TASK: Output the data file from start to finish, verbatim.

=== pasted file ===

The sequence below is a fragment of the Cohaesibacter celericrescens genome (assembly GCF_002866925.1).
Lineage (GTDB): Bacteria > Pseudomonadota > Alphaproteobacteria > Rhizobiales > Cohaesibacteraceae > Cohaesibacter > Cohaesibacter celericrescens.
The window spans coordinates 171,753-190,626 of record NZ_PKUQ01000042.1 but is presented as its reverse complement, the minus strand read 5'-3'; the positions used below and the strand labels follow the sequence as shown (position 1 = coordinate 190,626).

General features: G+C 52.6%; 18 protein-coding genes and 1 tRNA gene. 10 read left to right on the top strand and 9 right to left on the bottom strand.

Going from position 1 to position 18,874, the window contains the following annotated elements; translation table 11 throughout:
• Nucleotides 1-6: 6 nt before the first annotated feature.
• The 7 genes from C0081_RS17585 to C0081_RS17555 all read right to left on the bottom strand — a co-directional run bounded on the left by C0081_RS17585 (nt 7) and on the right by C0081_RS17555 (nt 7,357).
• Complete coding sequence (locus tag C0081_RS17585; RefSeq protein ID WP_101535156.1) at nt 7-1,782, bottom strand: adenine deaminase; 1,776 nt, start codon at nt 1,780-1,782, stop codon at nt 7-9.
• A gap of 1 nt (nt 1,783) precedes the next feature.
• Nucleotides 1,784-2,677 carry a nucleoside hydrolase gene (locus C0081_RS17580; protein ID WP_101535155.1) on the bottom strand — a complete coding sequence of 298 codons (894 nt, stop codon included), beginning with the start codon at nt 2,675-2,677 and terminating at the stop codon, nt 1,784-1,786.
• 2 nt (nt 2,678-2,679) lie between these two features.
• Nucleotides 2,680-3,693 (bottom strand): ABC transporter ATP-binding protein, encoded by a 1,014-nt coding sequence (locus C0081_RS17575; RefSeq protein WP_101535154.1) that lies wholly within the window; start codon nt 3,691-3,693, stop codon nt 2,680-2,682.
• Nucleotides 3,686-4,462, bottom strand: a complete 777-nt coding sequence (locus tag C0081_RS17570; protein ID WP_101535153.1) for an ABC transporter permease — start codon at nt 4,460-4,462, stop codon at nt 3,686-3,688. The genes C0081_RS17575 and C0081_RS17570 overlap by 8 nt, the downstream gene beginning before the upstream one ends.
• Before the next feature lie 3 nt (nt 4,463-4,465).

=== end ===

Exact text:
The sequence below is a fragment of the Cohaesibacter celericrescens genome (assembly GCF_002866925.1).
Lineage (GTDB): Bacteria > Pseudomonadota > Alphaproteobacteria > Rhizobiales > Cohaesibacteraceae > Cohaesibacter > Cohaesibacter celericrescens.
The window spans coordinates 171,753-190,626 of record NZ_PKUQ01000042.1 but is presented as its reverse complement, the minus strand read 5'-3'; the positions used below and the strand labels follow the sequence as shown (position 1 = coordinate 190,626).

General features: G+C 52.6%; 18 protein-coding genes and 1 tRNA gene. 10 read left to right on the top strand and 9 right to left on the bottom strand.

Going from position 1 to position 18,874, the window contains the following annotated elements; translation table 11 throughout:
• Nucleotides 1-6: 6 nt before the first annotated feature.
• The 7 genes from C0081_RS17585 to C0081_RS17555 all read right to left on the bottom strand — a co-directional run bounded on the left by C0081_RS17585 (nt 7) and on the right by C0081_RS17555 (nt 7,357).
• Complete coding sequence (locus tag C0081_RS17585; RefSeq protein ID WP_101535156.1) at nt 7-1,782, bottom strand: adenine deaminase; 1,776 nt, start codon at nt 1,780-1,782, stop codon at nt 7-9.
• A gap of 1 nt (nt 1,783) precedes the next feature.
• Nucleotides 1,784-2,677 carry a nucleoside hydrolase gene (locus C0081_RS17580; protein ID WP_101535155.1) on the bottom strand — a complete coding sequence of 298 codons (894 nt, stop codon included), beginning with the start codon at nt 2,675-2,677 and terminating at the stop codon, nt 1,784-1,786.
• 2 nt (nt 2,678-2,679) lie between these two features.
• Nucleotides 2,680-3,693 (bottom strand): ABC transporter ATP-binding protein, encoded by a 1,014-nt coding sequence (locus C0081_RS17575; RefSeq protein WP_101535154.1) that lies wholly within the window; start codon nt 3,691-3,693, stop codon nt 2,680-2,682.
• Nucleotides 3,686-4,462, bottom strand: a complete 777-nt coding sequence (locus tag C0081_RS17570; protein ID WP_101535153.1) for an ABC transporter permease — start codon at nt 4,460-4,462, stop codon at nt 3,686-3,688. The genes C0081_RS17575 and C0081_RS17570 overlap by 8 nt, the downstream gene beginning before the upstream one ends.
• Before the next feature lie 3 nt (nt 4,463-4,465).